Utility crews will keep working today to bring remaining Mid-Missouri electric customers out of the dark after this week's snow storm, but reports indicate substantial progress was made on Wednesday.
Three Rivers Electric Cooperative will have several crews working at U.S. 54 in Cole County between West Brazito Road and United Road today after a long span of overhead line that crossed 54 fell Tuesday from the weight of the snow.
The highway will be closed periodically between 9 a.m. and 10 a.m. to allow crews to repair power lines in the area.
Both eastbound and westbound lanes of 54 will be closed.
Three Rivers spokesman Mark Boyer said: "A big problem we saw was the weight of the snow causing lines to sag, and when the snow fell off the lines, the wires wrapped together, which caused an electrical arc that created a short in the power line."
Most of the outages among their 18,000 customers occurred in the Cole, Miller and Moniteau counties. However, all but a few appeared to have been restored, according to the co-op's outage map on Wednesday night.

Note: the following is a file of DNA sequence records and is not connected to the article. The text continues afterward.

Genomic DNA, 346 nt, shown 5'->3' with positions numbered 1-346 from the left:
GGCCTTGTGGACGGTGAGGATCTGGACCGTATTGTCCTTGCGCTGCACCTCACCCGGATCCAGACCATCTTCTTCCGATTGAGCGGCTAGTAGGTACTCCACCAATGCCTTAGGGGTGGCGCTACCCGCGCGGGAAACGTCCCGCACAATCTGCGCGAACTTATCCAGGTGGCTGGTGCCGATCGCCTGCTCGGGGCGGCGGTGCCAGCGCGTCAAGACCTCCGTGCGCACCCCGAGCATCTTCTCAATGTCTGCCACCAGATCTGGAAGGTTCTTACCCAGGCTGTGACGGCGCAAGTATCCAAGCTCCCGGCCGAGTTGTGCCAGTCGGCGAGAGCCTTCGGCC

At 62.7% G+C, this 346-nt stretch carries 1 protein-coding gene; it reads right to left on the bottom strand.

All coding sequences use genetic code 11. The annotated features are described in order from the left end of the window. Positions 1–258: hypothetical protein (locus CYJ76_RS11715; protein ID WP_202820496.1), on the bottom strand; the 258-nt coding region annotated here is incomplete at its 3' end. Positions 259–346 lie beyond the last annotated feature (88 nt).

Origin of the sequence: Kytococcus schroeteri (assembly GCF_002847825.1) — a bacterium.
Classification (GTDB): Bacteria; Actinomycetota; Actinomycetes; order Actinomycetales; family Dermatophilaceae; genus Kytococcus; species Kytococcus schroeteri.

"We also have to take care of lines that are just sagging because we can't have a line below a certain point," Boyer said Wednesday. "So we have to kill it and bring it up to the proper height."
Boyer said they have five extra crews from three other cooperatives helping their crews in restoring power.
"We didn't have many problems with trees in power lines because we have one of the most aggressive right-of-way clearing programs," he said.
Boyer also said this storm was different from ice storms that they've had to deal with.
"This happened so fast," he said. "With the ice storm, we knew as soon as enough ice accumulated things were going to happen," he said. "This time, we were caught off guard because when it got warm enough and the lines popped back up we went from only being down 800 customers up to 4,500."
Ameren Missouri had more than 13,000 Mid-Missouri customers out of power at the height of the storm, but Wednesday night's outage map showed very few customers remained without electricity.
Company officials said snow on the lines and falling branches were the chief culprits for their outages.Even underground lines were affected when heavy snow on overhead lines that fed the underground lines snapped.
Ameren officials said that they continue to look to do more underground lines, when it's cost efficient, in areas like new residential construction. But to put all lines underground would be cost prohibitive.
They said in some places poles and wires are less expensive because when a pole breaks they can be put back, but fixing underground outages can be harder to reach.